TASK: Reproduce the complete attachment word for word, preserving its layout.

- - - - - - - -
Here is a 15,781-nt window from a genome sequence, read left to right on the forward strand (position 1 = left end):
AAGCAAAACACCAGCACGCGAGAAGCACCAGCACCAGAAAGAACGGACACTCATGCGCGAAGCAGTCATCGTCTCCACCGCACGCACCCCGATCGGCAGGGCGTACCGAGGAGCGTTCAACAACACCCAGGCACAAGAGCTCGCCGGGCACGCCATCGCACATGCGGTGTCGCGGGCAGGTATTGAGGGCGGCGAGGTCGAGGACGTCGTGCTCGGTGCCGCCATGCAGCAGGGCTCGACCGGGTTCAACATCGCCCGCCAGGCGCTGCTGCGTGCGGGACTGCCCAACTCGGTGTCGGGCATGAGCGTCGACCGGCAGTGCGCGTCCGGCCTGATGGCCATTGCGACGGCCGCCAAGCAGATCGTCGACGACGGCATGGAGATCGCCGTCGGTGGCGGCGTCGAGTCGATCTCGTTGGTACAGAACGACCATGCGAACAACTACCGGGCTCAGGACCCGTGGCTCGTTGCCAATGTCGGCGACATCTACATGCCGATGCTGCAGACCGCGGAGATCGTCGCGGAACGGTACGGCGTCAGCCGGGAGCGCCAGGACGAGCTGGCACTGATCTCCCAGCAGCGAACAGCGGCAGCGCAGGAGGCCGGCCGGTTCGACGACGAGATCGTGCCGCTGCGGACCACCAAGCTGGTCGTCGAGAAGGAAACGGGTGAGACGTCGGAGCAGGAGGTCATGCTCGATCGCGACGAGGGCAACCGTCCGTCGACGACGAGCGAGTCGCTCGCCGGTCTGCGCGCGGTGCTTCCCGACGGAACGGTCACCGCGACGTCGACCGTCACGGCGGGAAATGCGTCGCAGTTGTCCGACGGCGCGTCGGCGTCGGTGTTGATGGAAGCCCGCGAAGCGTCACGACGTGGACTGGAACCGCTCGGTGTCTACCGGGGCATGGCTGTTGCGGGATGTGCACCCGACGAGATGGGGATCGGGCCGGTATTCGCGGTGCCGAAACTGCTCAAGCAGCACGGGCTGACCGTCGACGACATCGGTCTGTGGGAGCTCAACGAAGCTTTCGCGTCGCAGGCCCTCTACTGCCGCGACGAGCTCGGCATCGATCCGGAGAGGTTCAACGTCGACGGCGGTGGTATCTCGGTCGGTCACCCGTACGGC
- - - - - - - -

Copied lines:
Here is a 15,781-nt window from a genome sequence, read left to right on the forward strand (position 1 = left end):
AAGCAAAACACCAGCACGCGAGAAGCACCAGCACCAGAAAGAACGGACACTCATGCGCGAAGCAGTCATCGTCTCCACCGCACGCACCCCGATCGGCAGGGCGTACCGAGGAGCGTTCAACAACACCCAGGCACAAGAGCTCGCCGGGCACGCCATCGCACATGCGGTGTCGCGGGCAGGTATTGAGGGCGGCGAGGTCGAGGACGTCGTGCTCGGTGCCGCCATGCAGCAGGGCTCGACCGGGTTCAACATCGCCCGCCAGGCGCTGCTGCGTGCGGGACTGCCCAACTCGGTGTCGGGCATGAGCGTCGACCGGCAGTGCGCGTCCGGCCTGATGGCCATTGCGACGGCCGCCAAGCAGATCGTCGACGACGGCATGGAGATCGCCGTCGGTGGCGGCGTCGAGTCGATCTCGTTGGTACAGAACGACCATGCGAACAACTACCGGGCTCAGGACCCGTGGCTCGTTGCCAATGTCGGCGACATCTACATGCCGATGCTGCAGACCGCGGAGATCGTCGCGGAACGGTACGGCGTCAGCCGGGAGCGCCAGGACGAGCTGGCACTGATCTCCCAGCAGCGAACAGCGGCAGCGCAGGAGGCCGGCCGGTTCGACGACGAGATCGTGCCGCTGCGGACCACCAAGCTGGTCGTCGAGAAGGAAACGGGTGAGACGTCGGAGCAGGAGGTCATGCTCGATCGCGACGAGGGCAACCGTCCGTCGACGACGAGCGAGTCGCTCGCCGGTCTGCGCGCGGTGCTTCCCGACGGAACGGTCACCGCGACGTCGACCGTCACGGCGGGAAATGCGTCGCAGTTGTCCGACGGCGCGTCGGCGTCGGTGTTGATGGAAGCCCGCGAAGCGTCACGACGTGGACTGGAACCGCTCGGTGTCTACCGGGGCATGGCTGTTGCGGGATGTGCACCCGACGAGATGGGGATCGGGCCGGTATTCGCGGTGCCGAAACTGCTCAAGCAGCACGGGCTGACCGTCGACGACATCGGTCTGTGGGAGCTCAACGAAGCTTTCGCGTCGCAGGCCCTCTACTGCCGCGACGAGCTCGGCATCGATCCGGAGAGGTTCAACGTCGACGGCGGTGGTATCTCGGTCGGTCACCCGTACGGC